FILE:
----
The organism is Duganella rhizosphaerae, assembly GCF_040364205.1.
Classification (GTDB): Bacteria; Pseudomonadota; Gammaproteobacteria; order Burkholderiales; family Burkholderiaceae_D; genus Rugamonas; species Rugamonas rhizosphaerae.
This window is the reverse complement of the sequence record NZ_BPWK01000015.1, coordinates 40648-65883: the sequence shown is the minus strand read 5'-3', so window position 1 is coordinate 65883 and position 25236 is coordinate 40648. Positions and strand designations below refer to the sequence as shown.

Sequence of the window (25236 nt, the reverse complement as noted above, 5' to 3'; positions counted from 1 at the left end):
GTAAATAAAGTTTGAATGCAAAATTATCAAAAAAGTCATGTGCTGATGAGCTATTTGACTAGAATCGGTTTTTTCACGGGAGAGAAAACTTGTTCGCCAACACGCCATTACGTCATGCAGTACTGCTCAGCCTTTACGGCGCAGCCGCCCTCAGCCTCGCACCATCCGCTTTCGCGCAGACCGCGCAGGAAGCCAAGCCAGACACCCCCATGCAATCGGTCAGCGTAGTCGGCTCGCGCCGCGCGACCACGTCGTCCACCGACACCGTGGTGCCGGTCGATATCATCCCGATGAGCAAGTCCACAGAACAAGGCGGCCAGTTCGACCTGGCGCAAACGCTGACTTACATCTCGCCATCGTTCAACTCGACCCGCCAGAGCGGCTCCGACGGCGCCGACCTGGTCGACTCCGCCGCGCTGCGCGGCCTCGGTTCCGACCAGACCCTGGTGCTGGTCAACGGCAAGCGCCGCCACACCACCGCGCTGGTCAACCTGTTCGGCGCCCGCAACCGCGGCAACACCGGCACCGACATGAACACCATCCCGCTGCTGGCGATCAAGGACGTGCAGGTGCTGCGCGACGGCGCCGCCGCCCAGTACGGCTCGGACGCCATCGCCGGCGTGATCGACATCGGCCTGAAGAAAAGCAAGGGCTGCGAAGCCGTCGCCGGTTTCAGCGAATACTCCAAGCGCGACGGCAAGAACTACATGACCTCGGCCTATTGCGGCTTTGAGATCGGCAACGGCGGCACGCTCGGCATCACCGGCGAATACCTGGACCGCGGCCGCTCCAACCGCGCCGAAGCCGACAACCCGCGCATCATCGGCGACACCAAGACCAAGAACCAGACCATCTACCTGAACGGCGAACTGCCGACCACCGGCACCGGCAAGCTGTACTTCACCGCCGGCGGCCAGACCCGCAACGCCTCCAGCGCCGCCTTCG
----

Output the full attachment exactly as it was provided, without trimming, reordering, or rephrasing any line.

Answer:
The organism is Duganella rhizosphaerae, assembly GCF_040364205.1.
Classification (GTDB): Bacteria; Pseudomonadota; Gammaproteobacteria; order Burkholderiales; family Burkholderiaceae_D; genus Rugamonas; species Rugamonas rhizosphaerae.
This window is the reverse complement of the sequence record NZ_BPWK01000015.1, coordinates 40648-65883: the sequence shown is the minus strand read 5'-3', so window position 1 is coordinate 65883 and position 25236 is coordinate 40648. Positions and strand designations below refer to the sequence as shown.

Sequence of the window (25236 nt, the reverse complement as noted above, 5' to 3'; positions counted from 1 at the left end):
GTAAATAAAGTTTGAATGCAAAATTATCAAAAAAGTCATGTGCTGATGAGCTATTTGACTAGAATCGGTTTTTTCACGGGAGAGAAAACTTGTTCGCCAACACGCCATTACGTCATGCAGTACTGCTCAGCCTTTACGGCGCAGCCGCCCTCAGCCTCGCACCATCCGCTTTCGCGCAGACCGCGCAGGAAGCCAAGCCAGACACCCCCATGCAATCGGTCAGCGTAGTCGGCTCGCGCCGCGCGACCACGTCGTCCACCGACACCGTGGTGCCGGTCGATATCATCCCGATGAGCAAGTCCACAGAACAAGGCGGCCAGTTCGACCTGGCGCAAACGCTGACTTACATCTCGCCATCGTTCAACTCGACCCGCCAGAGCGGCTCCGACGGCGCCGACCTGGTCGACTCCGCCGCGCTGCGCGGCCTCGGTTCCGACCAGACCCTGGTGCTGGTCAACGGCAAGCGCCGCCACACCACCGCGCTGGTCAACCTGTTCGGCGCCCGCAACCGCGGCAACACCGGCACCGACATGAACACCATCCCGCTGCTGGCGATCAAGGACGTGCAGGTGCTGCGCGACGGCGCCGCCGCCCAGTACGGCTCGGACGCCATCGCCGGCGTGATCGACATCGGCCTGAAGAAAAGCAAGGGCTGCGAAGCCGTCGCCGGTTTCAGCGAATACTCCAAGCGCGACGGCAAGAACTACATGACCTCGGCCTATTGCGGCTTTGAGATCGGCAACGGCGGCACGCTCGGCATCACCGGCGAATACCTGGACCGCGGCCGCTCCAACCGCGCCGAAGCCGACAACCCGCGCATCATCGGCGACACCAAGACCAAGAACCAGACCATCTACCTGAACGGCGAACTGCCGACCACCGGCACCGGCAAGCTGTACTTCACCGCCGGCGGCCAGACCCGCAACGCCTCCAGCGCCGCCTTCG